After a first excavation found no human remains, investigators will take a closer look next month at two more areas within Tulsa’s historic Oaklawn Cemetery in the search for victims of the 1921 Race Massacre, a public oversight committee agreed Monday evening.
Investigators have labeled one part of the cemetery as the “Original 18 area,” the southwest portion of the cemetery, where old funeral home ledgers suggest that 18 African Americans may have been buried on the day after the massacre.
The area was known to be part of the African American potter’s field at the time, and ground-penetrating radar has found anomalies beneath the surface, similar to the anomalies that inspired investigators to excavate a different part of the cemetery in July.
The previous excavation found no burial sites but uncovered a treasure trove of artifacts from the early to mid-20th century, committee members said. And the excavation gave researchers a better understanding of the cemetery’s geography, which will help them explore the two new areas, the committee was told.
While excavating the Original 18 area, investigators will also take core samples from another location known as the “Clyde Eddy area,” named after an eye witness who was 10 years old at the time and reported seeing crews bury African American bodies there after the massacre.
Ground-penetrating radar found an anomaly in the area, on the south side of the cemetery near 11th Street, that could be an unmarked grave, said Scott Ellsworth, a historian who wrote a book about the massacre, “Death in a Promised Land: The Tulsa Race Riot of 1921.”
If a core sample finds further evidence of a burial, crews will begin an excavation, Ellsworth said.
“These are individuals who were buried while their loved ones were being held against their will at internment camps,” Ellsworth said. “No prayers were said over them. There were no good-byes. They were just thrown away.”
If the search uncovers human remains in either area, they will be left in place while experts look for clues to their identity and to their causes of death, said Phoebe Stubblefield, a researcher from the University of Florida who is helping orchestrate Tulsa’s search.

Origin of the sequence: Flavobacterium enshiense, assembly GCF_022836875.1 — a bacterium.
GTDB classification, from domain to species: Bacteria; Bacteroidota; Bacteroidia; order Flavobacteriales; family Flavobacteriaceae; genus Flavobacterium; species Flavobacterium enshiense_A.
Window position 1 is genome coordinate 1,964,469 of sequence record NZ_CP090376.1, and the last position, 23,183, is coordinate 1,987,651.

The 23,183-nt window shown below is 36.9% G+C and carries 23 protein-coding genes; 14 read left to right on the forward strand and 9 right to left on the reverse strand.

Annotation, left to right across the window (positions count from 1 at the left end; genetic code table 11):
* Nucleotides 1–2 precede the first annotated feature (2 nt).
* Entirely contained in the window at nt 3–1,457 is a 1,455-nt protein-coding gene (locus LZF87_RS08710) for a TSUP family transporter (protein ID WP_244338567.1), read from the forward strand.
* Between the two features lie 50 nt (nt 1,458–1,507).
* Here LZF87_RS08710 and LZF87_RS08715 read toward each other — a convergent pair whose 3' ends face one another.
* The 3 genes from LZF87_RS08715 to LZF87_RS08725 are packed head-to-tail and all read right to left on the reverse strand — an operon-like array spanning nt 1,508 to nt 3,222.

“I find it very likely that we will” find human remains, Stubblefield told the committee.
And when they do, investigators will respect the dead, she said, adding that the search could uncover graves that aren’t necessarily linked to the events of 1921.
“No individuals will be removed from any burial site,” she said. “We will be able to expose them enough to collect the evidence we need.”
The oversight committee recommended searching both sites simultaneously by the end of October. City officials said after the meeting that a date for the work would be announced soon.
Meanwhile, investigators remain interested in more sites that could be searched in the future, including “The Canes” area near Newblock Park and Rolling Oaks Memorial Gardens, where officials hope to do geophysical work later this year.
Featured gallery: Timeline: The 1921 Tulsa Race Massacre
Tulsa in 1921: 'Oil Capital of the World'
Tulsa's 1921 demographics
Tulsa and Greenwood
Modern Tulsa began in 1882
Glenn Pool oil field
World War I creates petroleum demand
T.D Evans elected Tulsa mayor
Tulsa law enforcement
Race issues in Tulsa and Oklahoma
Greenwood: Home to doctors, lawyers, teachers and exceptional schools
“Nab Negro for Attacking Girl in Elevator”
NAACP and The Black Dispatch
'We are going to lynch that negro'
Oklahoma National Guard
'All hell broke loose'
Seeking National Guard assistance
Guardsmen come under fire from both sides
'And the invasion of the negro district began'
'They joined in with the hoodlums in shooting at good citizens’ homes'
Complaints of khaki clothes
'Even women with shopping bags would come in'
Dr. A.C. Jackson
Oklahoma Gov. J.B.A. Robertson declares martial law
Detainees subject to harassment and humiliation
Fairgrounds camp houses up to 5,000
True death toll will probably never be known
37 death certificates
Conspiracy and cover-up?
Ku Klux Klan rally
Most insurance claims denied
Few landmarks associated with massacre remain
Statute of limitations runs out
Original indictment of participants dismissed in 2007
'Before They Die' documentary premieres in October 2008
Documentary shows survivors' struggle for reparations from 1921 massacre
October 2008: Tulsa Mayor Kathy Taylor apologizes
'I hope we get there very soon.'
February 2017: Tulsa Race Riot Centennial Commission announced
June 2018: Tulsa Public Schools teachers learn why race massacre is more accurate term
October 2018: Search for mass graves begins
Mass graves search sites
May 2019: Oklahoma state budget bill includes $1.5 million for Tulsa race massacre centennial
May 2019: Mayor G.T. Bynum sets 1921 Tulsa race massacre graves investigation into motion
May 2019: $9 million renovation and expansion of Greenwood Cultural Center announced
May 2019: Tulsa Regional Chamber to release 1921 minutes
June 2019: 'Signs of gentrification': Greenwood community worries residents being pushed out, history disrespected
July 2019: Tulsa Race Massacre commission picks firms to design exhibit center in Greenwood District
September 2019: New book, 'Tulsa 1921,' is product of years of research into Tulsa Race Massacre
September 2019: Plans for Greenwood museum unveiled: 'The past isn't really past at all. It's part of our present'
October 2019: 'I think it's about time': University of Tulsa library displays 1921 Tulsa Race Massacre exhibit to public
October 2019: Mass graves search begins
Why the Tulsa World uses "race massacre" now instead of "race riot"
Tulsa Race Massacre / The Tulsa World Library
Race Massacre: Tulsa Regional Chamber apologizes
Be the first to know
Get local news delivered to your inbox!